Ethiopia: Back to the Old Days


As we all know, since recently electric power is being supplied in shifts. Although power interruption is costing probably billions to the country, I like the idea of shifts than random interruptions.

At least you get to know when the interruptions will take place. But the funny thing about the shifts is that we are not informed in advance about the time schedule for the power interruptions, so we had to find out on our own the exact times the will shifts start and end. Anyway, the point I want to make in this blog is not really about the interruption shifts but rather the fact that the power interruptions are bringing us back to the old days.

Although I shouldn’t be saying this, there is something likeable about power interruptions in the evenings. And that is the fact that families and friends who live together get to gather around and chitchat pre, during and post dinner because there is no TV to stare at.

The power interruptions help us get closer to each other as we get to talk more and longer hours with to each other. Of course, people chat with each other also while watching television, but the chitchat in the absence of a TV is nothing like the one in its presence. We might chat about issues that we are watching on TV but not so much about our days, our emotions on that day, our families, our friends, our work and all the other personal stuff.

As much as technology is making our lives so much easier, I also believe that it is increasingly driving us apart. The irony with telecommunication technologies such as smart phones and the internet is that, on the outset, they are bringing the world much closer together. But at the same time, thanks to these technologies, we are increasingly losing the natural or the human way of communication.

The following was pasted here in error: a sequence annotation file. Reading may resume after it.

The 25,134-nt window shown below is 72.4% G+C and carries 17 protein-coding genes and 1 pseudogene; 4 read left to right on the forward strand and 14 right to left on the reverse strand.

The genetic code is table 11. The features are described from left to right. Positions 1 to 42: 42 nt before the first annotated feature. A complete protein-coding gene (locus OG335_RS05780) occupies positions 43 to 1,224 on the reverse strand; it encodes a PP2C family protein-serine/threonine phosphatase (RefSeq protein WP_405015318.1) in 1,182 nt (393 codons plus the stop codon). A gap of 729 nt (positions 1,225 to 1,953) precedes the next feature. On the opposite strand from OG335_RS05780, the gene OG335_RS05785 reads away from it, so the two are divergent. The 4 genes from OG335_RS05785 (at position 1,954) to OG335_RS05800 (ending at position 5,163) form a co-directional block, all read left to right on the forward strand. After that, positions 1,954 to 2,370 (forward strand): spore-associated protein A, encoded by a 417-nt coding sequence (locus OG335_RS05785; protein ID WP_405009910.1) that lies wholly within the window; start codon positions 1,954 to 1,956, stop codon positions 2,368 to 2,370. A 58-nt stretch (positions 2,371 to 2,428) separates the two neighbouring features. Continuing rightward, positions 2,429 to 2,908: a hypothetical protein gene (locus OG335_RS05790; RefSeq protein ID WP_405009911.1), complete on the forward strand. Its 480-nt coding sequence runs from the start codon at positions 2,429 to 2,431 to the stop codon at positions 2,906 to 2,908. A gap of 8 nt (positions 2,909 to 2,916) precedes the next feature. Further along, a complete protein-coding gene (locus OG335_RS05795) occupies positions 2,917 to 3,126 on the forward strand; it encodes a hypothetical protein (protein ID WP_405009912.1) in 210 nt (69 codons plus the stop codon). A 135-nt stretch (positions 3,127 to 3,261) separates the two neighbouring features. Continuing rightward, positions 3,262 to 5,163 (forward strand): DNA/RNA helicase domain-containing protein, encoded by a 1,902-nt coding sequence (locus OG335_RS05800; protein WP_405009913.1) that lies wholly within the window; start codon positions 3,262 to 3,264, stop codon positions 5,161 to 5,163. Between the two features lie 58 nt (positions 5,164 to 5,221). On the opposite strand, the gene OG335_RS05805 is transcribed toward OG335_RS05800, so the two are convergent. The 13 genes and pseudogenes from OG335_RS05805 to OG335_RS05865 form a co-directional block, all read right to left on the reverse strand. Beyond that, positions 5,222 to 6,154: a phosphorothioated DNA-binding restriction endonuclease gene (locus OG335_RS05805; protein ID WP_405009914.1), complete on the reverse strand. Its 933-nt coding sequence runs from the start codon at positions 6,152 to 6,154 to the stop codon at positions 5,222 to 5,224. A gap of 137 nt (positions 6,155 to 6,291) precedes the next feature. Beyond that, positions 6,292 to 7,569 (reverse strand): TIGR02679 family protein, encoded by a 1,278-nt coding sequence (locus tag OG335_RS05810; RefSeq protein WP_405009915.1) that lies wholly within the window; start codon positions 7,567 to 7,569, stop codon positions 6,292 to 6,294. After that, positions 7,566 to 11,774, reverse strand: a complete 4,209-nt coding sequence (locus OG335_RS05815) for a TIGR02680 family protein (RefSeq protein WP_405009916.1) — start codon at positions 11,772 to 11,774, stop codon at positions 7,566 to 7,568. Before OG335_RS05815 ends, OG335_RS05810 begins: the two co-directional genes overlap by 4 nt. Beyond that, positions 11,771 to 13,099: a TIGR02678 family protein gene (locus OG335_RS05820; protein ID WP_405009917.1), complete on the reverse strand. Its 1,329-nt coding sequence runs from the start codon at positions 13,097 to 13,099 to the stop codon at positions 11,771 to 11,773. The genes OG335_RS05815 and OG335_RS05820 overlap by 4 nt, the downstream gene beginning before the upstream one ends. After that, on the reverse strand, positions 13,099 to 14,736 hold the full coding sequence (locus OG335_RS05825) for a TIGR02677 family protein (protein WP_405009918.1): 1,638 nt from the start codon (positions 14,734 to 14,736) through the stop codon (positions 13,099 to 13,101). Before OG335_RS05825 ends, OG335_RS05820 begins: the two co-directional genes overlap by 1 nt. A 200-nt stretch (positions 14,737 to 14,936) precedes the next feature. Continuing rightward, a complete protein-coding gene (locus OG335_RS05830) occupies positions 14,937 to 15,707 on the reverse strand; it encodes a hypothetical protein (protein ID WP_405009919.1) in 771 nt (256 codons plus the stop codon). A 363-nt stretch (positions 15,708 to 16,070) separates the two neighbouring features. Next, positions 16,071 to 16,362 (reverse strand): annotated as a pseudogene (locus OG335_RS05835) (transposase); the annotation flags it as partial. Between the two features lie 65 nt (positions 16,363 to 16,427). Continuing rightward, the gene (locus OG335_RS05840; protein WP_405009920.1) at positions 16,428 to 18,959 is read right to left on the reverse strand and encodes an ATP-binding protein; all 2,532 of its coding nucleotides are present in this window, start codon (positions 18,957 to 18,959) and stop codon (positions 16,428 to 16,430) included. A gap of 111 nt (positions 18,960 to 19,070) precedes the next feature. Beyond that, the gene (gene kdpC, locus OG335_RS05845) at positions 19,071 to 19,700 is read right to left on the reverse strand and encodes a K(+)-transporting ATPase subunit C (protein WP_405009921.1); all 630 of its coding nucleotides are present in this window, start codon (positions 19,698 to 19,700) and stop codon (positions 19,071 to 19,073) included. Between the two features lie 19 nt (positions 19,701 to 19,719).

Have you ever noticed that nowadays, a group of youngsters who meet for lunch or coffee prefer to stay glued to their phones instead of talking to the person who is sitting next to them? What I find funny is that these youngsters are probably chatting with another person online while completely ignoring the person sitting next to them. This makes me wonder if there is something superior about virtual communication over “human” communication. Thanks to texting, apps such as whatsApp and Facebook, people are becoming reluctant to call a person let alone going in person to visit him or her.

Take online shopping for instance. I heard that people feel lonely because, thanks to online shopping, they do not have to go out to the market to buy stuff and in the process get to interact with different people. I have never thought about this aspect of online shopping before, but now that I think about it, it is actually true that it can drive to feelings of loneliness and even depression.

Although the absence of a secured power supply and functioning communication technologies can cost billions to the economy, on the bright side, their absence help us get back to the old days where people were much closer to each other and to the time where socialization had a human element in it. It will be stupid of me to suggest that the country should be out of power and have poor communication infrastructure, of course. What I am suggesting is rather for us to take active measures to shut our TVs, phones and laptops once in a while to spend quality time with our loved ones and interact with others, as in the old days.


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Publish date : 2019-06-04 11:05:49

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